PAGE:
Two Keys to Giving Amazing Advice

Remember the last time someone came to you for advice? They were in a difficult situation and paralyzed with indecision. They asked for your help because they trust you, your insight and, importantly, your discretion. But difficult decisions don't always have easy answers. As good as you are, sometimes you don’t have the answers they need.

And that’s when you remember the keys to giving great advice: listening and reflecting.

Listen

Listening to what the other person has to say is important. But often, what’s more important is what they’re not saying. You need to carefully observe the non-verbal cues (body language) they’re sharing, and listen for language that hints at words and ideas they’re not expressing.

As they describe the problem and the options, listen for pauses, subtle sighs, flashes of excitement, and moments where they sound resigned to their fate. Listen to the words they choose and the scenarios they describe. Take mental notes of what they’re not sharing.

As an astute listener, you’ll gain insight into what they’re thinking and feeling - even if they don’t consciously recognize and acknowledge their own thoughts and emotions.

Reflect

As you listen, look for opportunities to reflect what they say back to them. This assures the other person that they have your full attention. But more importantly, it lets them process and react to their own words and position. It also allows them to shift from being the primary actor, where it’s hard to think objectively, to being an observer, where it’s easier to critique and comment.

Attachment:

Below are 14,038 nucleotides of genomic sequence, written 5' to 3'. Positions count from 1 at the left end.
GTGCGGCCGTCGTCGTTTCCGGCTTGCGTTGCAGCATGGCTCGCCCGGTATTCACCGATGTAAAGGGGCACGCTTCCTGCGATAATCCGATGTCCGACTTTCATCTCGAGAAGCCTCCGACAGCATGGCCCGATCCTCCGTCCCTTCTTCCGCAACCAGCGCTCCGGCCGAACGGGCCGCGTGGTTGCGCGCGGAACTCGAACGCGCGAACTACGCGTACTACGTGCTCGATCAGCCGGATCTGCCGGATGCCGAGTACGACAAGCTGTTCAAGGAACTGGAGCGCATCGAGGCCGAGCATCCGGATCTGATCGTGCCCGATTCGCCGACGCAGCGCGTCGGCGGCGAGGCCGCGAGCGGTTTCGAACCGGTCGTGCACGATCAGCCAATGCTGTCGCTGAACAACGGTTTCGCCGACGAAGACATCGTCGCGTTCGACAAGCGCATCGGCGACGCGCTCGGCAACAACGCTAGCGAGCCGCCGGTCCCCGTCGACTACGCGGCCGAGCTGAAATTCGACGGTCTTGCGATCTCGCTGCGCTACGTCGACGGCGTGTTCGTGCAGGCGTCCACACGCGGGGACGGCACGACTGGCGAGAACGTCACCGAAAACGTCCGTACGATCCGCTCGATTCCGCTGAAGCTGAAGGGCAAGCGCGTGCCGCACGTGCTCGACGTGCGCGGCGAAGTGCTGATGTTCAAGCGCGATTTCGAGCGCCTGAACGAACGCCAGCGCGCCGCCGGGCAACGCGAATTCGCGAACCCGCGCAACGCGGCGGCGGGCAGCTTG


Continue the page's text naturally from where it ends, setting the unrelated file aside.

If reflecting their spoken words is all you do, you’ll be considered a great listener. But you can be even more helpful if you also reflect back what you don’t hear them say.

Ask almost any successful person, and they’ll say they’re at their best whenever they follow their instincts and intuition. Ask them about the main cause of their past failures, and they’ll likely say it was because they didn’t heed that intuition. Everyone has this inner guidance; and each of us, at times, fails to listen to it.

Most often, people become paralyzed with indecision because they don’t listen to themselves. When you’re asked to help someone in this position, your role as advice-giver is to help that inner voice be heard. This is also your opportunity to use your experience to dispense advice on how they can follow through on their decision and offer encouragement to make it happen.

To give amazing advice, reflect back to others what their intuition is saying - even if they can’t hear that inner voice or are ignoring it. By helping them recognize and value their inner wisdom, you may give them some of the best advice they ever receive.



Have some advice to share? Share it in the comments below.